School and nursing home are integrated in both physical design and curricular planning. Classrooms wrap around the beauty shop and between the GLC's atrium and dining hall. Sliding glass doors open onto the hallway, and pane-free windows allow children's voices to float through the home. Parents drop kids off at the GLC's front door: They snake through the home to get to class. And elders maneuver their wheelchairs up to huge windows to watch kids play on the playground, or go out to the play area themselves.
To ensure curricular ties, the GLC employs a full-time liaison -- the energetic Elaine Arnold -- who identifies mentoring opportunities for every interested resident and is present any time kids are with elders. The district allocates time for Glandon to meet regularly with Arnold and the teachers, and every four to six weeks, the group reviews the curriculum taught in all 30 of the district's kindergarten classes, identifies unit objectives, discusses skills they should reinforce, and brainstorms activities in which grandmas and grandpas can help students learn.
The curricular hallmark of the partnership is "book buddies," which pairs rotating groups of elders and kindergarten students who read to one another for about 30 minutes several times a week. Grandpa Charles "Charlie" Lamson, who moved to the GLC after suffering a stroke, has participated for about a year. "I always start out saying, 'Are you going to read to me?' " says Grandpa Charlie, a tall man wearing a Tulsa Drillers baseball cap. "It's such a good feeling to just listen, read along, and help with words," he explains. "I know how important it is to learn to read, and if I can read to them now, that's a big help down the line."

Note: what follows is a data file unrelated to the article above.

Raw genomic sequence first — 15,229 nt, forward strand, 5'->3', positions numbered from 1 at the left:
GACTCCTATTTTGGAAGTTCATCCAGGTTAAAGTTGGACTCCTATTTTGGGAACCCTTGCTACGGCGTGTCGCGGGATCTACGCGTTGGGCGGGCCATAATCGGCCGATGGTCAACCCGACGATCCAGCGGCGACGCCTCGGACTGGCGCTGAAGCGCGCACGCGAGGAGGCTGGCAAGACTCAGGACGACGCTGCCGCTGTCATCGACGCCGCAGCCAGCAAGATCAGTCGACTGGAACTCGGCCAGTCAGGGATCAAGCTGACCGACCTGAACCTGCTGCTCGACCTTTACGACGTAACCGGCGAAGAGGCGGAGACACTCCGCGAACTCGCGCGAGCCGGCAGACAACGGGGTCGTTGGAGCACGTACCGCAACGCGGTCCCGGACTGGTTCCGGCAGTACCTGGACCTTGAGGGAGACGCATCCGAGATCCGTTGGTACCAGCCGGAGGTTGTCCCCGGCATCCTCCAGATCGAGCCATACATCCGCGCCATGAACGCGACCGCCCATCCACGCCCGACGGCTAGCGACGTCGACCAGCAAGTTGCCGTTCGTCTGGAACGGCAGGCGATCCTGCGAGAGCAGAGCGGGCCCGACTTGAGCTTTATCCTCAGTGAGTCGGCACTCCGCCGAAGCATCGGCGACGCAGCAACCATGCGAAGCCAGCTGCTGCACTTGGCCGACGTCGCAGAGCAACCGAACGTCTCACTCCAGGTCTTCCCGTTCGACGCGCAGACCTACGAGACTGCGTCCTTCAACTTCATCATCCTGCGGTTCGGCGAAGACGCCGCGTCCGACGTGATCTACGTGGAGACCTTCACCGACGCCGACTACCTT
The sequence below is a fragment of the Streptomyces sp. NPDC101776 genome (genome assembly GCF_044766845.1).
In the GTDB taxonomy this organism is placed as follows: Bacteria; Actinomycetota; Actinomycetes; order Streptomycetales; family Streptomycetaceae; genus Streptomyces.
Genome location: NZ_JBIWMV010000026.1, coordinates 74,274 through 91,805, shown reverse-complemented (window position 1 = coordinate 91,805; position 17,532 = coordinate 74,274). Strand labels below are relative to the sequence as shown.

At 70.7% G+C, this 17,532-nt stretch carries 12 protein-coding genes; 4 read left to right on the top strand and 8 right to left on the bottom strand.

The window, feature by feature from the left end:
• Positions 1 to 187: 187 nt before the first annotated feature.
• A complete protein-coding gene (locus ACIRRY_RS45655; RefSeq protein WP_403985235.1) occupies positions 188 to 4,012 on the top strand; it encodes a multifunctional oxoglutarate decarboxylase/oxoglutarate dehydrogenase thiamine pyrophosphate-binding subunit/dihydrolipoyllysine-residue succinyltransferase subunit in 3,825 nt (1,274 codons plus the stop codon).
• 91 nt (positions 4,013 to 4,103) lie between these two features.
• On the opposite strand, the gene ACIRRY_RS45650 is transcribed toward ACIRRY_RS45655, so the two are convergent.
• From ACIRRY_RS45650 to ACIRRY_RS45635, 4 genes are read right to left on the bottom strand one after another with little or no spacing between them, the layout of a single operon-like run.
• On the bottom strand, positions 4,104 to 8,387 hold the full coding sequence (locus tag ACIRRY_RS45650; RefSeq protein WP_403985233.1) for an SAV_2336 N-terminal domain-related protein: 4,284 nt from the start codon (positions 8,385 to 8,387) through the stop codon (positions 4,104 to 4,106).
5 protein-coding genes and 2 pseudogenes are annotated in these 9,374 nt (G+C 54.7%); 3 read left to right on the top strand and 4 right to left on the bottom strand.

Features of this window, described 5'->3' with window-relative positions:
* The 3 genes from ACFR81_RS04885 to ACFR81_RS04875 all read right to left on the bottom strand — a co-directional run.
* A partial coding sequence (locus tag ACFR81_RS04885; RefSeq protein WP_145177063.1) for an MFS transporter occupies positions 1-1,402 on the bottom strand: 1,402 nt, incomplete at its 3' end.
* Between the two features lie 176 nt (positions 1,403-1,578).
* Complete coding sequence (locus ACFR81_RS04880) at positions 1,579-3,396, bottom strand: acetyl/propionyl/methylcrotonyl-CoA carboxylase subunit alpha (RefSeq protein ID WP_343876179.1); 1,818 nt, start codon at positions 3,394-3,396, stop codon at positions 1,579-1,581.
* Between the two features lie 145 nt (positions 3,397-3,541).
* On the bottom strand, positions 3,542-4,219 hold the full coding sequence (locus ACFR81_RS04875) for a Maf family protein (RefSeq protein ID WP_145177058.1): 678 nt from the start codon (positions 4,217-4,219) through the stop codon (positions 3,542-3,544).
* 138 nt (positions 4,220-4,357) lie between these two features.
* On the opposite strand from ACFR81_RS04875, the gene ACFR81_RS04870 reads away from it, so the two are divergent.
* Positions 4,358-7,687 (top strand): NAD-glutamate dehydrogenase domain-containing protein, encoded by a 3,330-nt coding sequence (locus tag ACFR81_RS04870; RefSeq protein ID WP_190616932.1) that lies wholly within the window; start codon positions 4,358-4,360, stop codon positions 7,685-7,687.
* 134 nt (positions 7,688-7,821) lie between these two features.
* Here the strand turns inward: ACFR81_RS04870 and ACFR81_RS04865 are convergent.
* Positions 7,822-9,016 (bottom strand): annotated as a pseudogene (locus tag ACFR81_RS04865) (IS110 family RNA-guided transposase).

Grandpa Charlie is right. Since 2004, the Jenks Public Schools has tracked the number of students entering first grade whose reading skills are below grade level. Consistently, a smaller percentage of students from the GLC have required reading intervention once they entered first grade than those who attended prekindergarten or kindergarten at the nearby West Elementary School, which has a similar population but no intergenerational partners; for the last three years, the difference has been about 10 percent.